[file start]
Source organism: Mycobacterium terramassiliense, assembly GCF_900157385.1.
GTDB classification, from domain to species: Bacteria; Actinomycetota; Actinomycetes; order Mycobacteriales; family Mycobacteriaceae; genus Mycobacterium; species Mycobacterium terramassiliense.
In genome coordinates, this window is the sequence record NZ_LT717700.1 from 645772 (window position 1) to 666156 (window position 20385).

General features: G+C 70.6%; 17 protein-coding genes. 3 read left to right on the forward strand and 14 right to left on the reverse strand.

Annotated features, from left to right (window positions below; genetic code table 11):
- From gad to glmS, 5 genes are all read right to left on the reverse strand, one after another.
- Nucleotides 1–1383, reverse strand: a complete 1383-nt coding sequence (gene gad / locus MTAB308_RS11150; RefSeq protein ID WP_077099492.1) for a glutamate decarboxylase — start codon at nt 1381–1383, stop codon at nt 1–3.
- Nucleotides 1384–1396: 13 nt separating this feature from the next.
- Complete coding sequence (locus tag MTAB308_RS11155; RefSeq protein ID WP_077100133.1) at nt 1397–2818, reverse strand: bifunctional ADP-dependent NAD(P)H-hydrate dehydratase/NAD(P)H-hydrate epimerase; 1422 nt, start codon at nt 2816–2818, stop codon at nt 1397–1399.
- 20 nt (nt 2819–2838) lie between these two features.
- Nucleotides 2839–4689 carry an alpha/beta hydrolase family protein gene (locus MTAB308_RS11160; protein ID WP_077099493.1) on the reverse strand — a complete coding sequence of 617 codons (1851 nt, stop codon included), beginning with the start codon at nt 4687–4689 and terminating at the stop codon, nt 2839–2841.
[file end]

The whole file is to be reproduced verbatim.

Source organism: Mycobacterium terramassiliense, assembly GCF_900157385.1.
GTDB classification, from domain to species: Bacteria; Actinomycetota; Actinomycetes; order Mycobacteriales; family Mycobacteriaceae; genus Mycobacterium; species Mycobacterium terramassiliense.
In genome coordinates, this window is the sequence record NZ_LT717700.1 from 645772 (window position 1) to 666156 (window position 20385).

General features: G+C 70.6%; 17 protein-coding genes. 3 read left to right on the forward strand and 14 right to left on the reverse strand.

Annotated features, from left to right (window positions below; genetic code table 11):
- From gad to glmS, 5 genes are all read right to left on the reverse strand, one after another.
- Nucleotides 1–1383, reverse strand: a complete 1383-nt coding sequence (gene gad / locus MTAB308_RS11150; RefSeq protein ID WP_077099492.1) for a glutamate decarboxylase — start codon at nt 1381–1383, stop codon at nt 1–3.
- Nucleotides 1384–1396: 13 nt separating this feature from the next.
- Complete coding sequence (locus tag MTAB308_RS11155; RefSeq protein ID WP_077100133.1) at nt 1397–2818, reverse strand: bifunctional ADP-dependent NAD(P)H-hydrate dehydratase/NAD(P)H-hydrate epimerase; 1422 nt, start codon at nt 2816–2818, stop codon at nt 1397–1399.
- 20 nt (nt 2819–2838) lie between these two features.
- Nucleotides 2839–4689 carry an alpha/beta hydrolase family protein gene (locus MTAB308_RS11160; protein ID WP_077099493.1) on the reverse strand — a complete coding sequence of 617 codons (1851 nt, stop codon included), beginning with the start codon at nt 4687–4689 and terminating at the stop codon, nt 2839–2841.